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Many of my clients in some of the biggest Public Sector organisations talk to me about being overloaded, feeling frustrated, being anxious and tired. They want out.
They complain about excessive risk adverseness, needing to be on top of every tiny detail, and spending excessive time checking and editing other people's work.
Their frustration comes because, working this way precludes them from working strategically and doing the work they have dedicated their lives to, helping New Zealanders become stronger and more successful. They suffer because their big dreams remain undelivered and you and I suffer because their dreams could make our lives better.
When budgets were squeezed they tried to maintain the same work streams and projects as before. This put people under pressure, errors were made, ministers criticized and reacted by asking even more questions, pushing people into a vicious cycle of tiredness and anxiety.
Many managers fail to realise that their organisations are complex adaptive systems. They think of them as mechanical and try to control and limit risk by screwing things down and checking and double checking. Unfortunately in complex adaptive systems more control leads to less order and higher risks of failure.
Complex adaptive systems are delicately balanced at the edge of chaos. Push them a little too far and they jam up. In this regard they are very much like motorways that flow smoothly up to a critical point then, with hardly any extra cars introduced, almost completely jam up. Public sector organisations are quite similar, they operated fine up to a critical point, then with a relatively small reduction in budget their effectiveness dropped off markedly.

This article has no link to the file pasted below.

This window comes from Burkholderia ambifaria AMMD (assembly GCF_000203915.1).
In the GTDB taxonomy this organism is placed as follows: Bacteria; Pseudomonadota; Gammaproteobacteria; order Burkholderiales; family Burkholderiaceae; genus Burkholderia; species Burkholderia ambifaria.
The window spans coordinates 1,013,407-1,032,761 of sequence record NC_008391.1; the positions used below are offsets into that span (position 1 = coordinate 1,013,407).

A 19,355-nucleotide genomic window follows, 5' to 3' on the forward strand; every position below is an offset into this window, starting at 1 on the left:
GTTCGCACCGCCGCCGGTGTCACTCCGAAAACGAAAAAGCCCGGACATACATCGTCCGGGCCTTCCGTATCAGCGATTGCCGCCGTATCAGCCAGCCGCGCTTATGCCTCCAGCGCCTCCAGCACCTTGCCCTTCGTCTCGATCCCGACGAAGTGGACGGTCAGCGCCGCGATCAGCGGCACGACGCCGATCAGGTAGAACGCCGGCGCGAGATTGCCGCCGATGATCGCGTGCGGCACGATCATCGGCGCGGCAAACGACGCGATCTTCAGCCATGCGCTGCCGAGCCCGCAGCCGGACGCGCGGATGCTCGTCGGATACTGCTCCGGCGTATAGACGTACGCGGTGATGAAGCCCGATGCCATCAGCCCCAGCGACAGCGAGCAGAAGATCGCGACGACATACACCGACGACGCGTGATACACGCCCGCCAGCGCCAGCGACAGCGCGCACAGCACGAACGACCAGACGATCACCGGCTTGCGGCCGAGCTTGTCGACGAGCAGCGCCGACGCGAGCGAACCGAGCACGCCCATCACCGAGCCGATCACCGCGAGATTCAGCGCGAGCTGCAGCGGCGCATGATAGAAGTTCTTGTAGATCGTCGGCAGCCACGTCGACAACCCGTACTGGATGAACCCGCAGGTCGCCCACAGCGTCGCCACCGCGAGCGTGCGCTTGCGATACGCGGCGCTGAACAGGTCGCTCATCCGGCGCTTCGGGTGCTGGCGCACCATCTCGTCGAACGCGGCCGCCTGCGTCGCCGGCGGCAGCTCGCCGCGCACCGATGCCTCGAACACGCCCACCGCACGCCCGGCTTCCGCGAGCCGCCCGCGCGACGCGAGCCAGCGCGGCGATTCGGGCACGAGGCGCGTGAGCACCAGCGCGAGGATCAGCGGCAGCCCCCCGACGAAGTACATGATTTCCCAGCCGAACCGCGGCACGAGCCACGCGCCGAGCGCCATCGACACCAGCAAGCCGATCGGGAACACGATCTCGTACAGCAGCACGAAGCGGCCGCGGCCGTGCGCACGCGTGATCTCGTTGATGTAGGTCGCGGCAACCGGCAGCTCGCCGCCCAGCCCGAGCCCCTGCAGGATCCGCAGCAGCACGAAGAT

These conditions seem to be more pronounced in the Public Sector, however they are also present in the Private Sector. Last month Virtual Group ran an Executive Master Class for a small group of carefully selected senior managers from both the Private and Public Sectors. I was surprised by their feedback. I had expected they would be excited by the topic and the content, however, what they raved about was the chance to stop and think deeply about something important and share their thoughts openly with peers from other organisations. I think it's really concerning that some of our most senior managers lack the opportunity for these most basic managerial needs.
In an attempt to make sense of the conditions my Public Sector clients find themselves in, Icompleted the attached systems map showing a typical situation. In this map there are four vicious cycles and only one of them is directly related to restrictions on budget, the other three are internal and could be fixed by improved leadership development and becoming clearer about which priorities really matter.
To learn about Systems Thinking for Business ...
Give me a call if I can help. In the meantime: Think BIG!
Virtual Group Business Consultants
free phone: 0800 4 virtual or +644 570 0727 or Skype Bruce.Holland
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Key words: Leadership, leadership development, leadership management, leadership training, leadership program, leadership skills